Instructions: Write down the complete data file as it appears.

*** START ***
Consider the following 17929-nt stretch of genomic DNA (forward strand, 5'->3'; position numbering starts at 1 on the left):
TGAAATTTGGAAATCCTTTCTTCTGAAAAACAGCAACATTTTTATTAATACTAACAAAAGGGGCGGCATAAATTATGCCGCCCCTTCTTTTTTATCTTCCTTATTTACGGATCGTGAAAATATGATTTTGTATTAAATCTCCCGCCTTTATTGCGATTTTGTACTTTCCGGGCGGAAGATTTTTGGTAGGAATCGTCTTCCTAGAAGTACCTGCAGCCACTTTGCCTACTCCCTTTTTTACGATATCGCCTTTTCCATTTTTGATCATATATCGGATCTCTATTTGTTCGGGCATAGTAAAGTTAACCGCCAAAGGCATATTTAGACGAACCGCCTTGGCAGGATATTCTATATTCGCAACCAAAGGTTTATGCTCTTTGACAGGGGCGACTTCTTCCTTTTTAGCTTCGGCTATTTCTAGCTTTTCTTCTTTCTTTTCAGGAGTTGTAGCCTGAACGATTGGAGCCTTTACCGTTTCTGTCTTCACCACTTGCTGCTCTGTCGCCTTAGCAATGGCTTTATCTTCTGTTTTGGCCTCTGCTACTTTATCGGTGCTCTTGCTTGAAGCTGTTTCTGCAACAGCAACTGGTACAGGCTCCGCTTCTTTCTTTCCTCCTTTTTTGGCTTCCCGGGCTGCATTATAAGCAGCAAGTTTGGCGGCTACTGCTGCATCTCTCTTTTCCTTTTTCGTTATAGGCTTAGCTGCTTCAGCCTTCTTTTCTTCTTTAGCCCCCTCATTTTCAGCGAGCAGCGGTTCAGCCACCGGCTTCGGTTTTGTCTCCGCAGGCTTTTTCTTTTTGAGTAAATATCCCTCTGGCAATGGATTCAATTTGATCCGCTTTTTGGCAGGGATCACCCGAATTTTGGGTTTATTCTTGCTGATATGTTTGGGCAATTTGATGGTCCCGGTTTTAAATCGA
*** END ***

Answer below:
Consider the following 17929-nt stretch of genomic DNA (forward strand, 5'->3'; position numbering starts at 1 on the left):
TGAAATTTGGAAATCCTTTCTTCTGAAAAACAGCAACATTTTTATTAATACTAACAAAAGGGGCGGCATAAATTATGCCGCCCCTTCTTTTTTATCTTCCTTATTTACGGATCGTGAAAATATGATTTTGTATTAAATCTCCCGCCTTTATTGCGATTTTGTACTTTCCGGGCGGAAGATTTTTGGTAGGAATCGTCTTCCTAGAAGTACCTGCAGCCACTTTGCCTACTCCCTTTTTTACGATATCGCCTTTTCCATTTTTGATCATATATCGGATCTCTATTTGTTCGGGCATAGTAAAGTTAACCGCCAAAGGCATATTTAGACGAACCGCCTTGGCAGGATATTCTATATTCGCAACCAAAGGTTTATGCTCTTTGACAGGGGCGACTTCTTCCTTTTTAGCTTCGGCTATTTCTAGCTTTTCTTCTTTCTTTTCAGGAGTTGTAGCCTGAACGATTGGAGCCTTTACCGTTTCTGTCTTCACCACTTGCTGCTCTGTCGCCTTAGCAATGGCTTTATCTTCTGTTTTGGCCTCTGCTACTTTATCGGTGCTCTTGCTTGAAGCTGTTTCTGCAACAGCAACTGGTACAGGCTCCGCTTCTTTCTTTCCTCCTTTTTTGGCTTCCCGGGCTGCATTATAAGCAGCAAGTTTGGCGGCTACTGCTGCATCTCTCTTTTCCTTTTTCGTTATAGGCTTAGCTGCTTCAGCCTTCTTTTCTTCTTTAGCCCCCTCATTTTCAGCGAGCAGCGGTTCAGCCACCGGCTTCGGTTTTGTCTCCGCAGGCTTTTTCTTTTTGAGTAAATATCCCTCTGGCAATGGATTCAATTTGATCCGCTTTTTGGCAGGGATCACCCGAATTTTGGGTTTATTCTTGCTGATATGTTTGGGCAATTTGATGGTCCCGGTTTTAAATCGA